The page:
The Australian School of Abu Dhabi is located in one of the newer areas of Abu Dhabi - Khalifa City B - close to Abu Dhabi airport. This is a largely Emirati community, and the majority of students naturally come from the local population. The school follows the IB curriculum, and is one of the cheapest IB schools in the UAE. Unfortunately, for it to be considered good value, it would also need to step up its delivery.
The Australian School of Abu Dhabi (ASAD) opened in 2005, offering KG‐Grade 3 in temporary accommodation. In 2007, the school moved to a permanent building at Khalifa City B and now offers education up to Grade 12. It is is one of 4 member schools of the Australian International Academy; the other three are located in Australia. The school is an authorised International Baccalaureate World school and offers the three IB Programmes - PYP for Elementary, MYP for Middle School students and the IB Diploma programme for Grades 11 and 12.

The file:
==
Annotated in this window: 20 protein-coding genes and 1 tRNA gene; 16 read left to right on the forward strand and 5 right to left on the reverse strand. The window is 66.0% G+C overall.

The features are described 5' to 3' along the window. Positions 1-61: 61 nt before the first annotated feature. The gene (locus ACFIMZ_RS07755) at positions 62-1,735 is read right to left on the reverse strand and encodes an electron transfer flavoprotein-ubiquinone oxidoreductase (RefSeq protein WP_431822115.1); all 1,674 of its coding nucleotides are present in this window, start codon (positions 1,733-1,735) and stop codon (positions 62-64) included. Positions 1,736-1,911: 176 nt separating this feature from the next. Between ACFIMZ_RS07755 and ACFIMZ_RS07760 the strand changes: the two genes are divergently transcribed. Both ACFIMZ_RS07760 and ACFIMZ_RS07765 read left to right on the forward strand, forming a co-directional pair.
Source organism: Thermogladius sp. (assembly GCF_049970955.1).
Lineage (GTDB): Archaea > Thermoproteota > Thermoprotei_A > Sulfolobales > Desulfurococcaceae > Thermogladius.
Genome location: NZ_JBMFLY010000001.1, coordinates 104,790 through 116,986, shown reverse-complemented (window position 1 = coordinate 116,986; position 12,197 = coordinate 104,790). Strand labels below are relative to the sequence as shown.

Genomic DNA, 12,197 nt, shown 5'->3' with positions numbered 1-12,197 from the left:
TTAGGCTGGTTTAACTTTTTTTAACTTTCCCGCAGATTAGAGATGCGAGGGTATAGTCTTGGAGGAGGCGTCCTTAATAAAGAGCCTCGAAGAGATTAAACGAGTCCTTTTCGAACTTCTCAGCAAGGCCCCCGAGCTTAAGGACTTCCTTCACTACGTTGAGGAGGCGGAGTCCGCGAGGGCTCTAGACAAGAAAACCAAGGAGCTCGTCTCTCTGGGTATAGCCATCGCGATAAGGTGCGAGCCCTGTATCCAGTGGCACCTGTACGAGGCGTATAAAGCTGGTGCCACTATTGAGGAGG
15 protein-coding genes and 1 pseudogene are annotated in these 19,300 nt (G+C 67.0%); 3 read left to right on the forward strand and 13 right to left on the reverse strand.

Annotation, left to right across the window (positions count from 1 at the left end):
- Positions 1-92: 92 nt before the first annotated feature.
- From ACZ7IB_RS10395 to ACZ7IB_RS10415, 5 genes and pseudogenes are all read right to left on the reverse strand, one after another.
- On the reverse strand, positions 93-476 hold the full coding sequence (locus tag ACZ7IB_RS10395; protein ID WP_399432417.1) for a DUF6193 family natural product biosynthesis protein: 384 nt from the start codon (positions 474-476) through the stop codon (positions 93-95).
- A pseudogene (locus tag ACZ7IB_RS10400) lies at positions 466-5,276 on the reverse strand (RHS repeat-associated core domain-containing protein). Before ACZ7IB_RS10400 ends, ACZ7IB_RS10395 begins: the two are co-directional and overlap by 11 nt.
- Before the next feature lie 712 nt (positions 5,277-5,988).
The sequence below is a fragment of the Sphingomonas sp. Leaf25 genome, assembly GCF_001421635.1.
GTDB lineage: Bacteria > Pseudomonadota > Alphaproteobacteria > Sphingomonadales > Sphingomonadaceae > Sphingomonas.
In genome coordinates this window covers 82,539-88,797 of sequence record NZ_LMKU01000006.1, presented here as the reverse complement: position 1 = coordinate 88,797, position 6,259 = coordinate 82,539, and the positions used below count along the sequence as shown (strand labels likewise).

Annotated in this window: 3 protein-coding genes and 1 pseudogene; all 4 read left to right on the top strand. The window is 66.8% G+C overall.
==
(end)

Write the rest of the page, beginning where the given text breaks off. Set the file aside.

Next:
The Australian School of Abu Dhabi is one of only two full IB curriculum schools in Abu Dhabi, together with ADEK Outstanding-rated Raha International School. Aldar Academies' Al Bateen is also in the process of changing from UK curriculum to IB, offering the PYP and DP programmes currently. There are a number of other Abu Dhabi schools that offer the IB Diploma programme for the final two years of study.
The school has recently launched a new (and not entirely functioning) website on which it provides more details of its aims and aspirations.
The school's Vision is "To have graduates who are well prepared and self-motivated to advance their country and to participate effectively as World citizens with Universal Values."
It also has a list of aspirations specific to the general, spiritual and moral, social, and academic development of students, together with academic and cultural, and curriculum aims.
While the school is Australian in name, in terms of student body it is distinctly Emirati. Two-thirds of students come from the local Emirati community, with a further 11% of students originating from Egypt, 3% from Jordan and the remaining 20% a mix of 25 nationalities - including some Australians.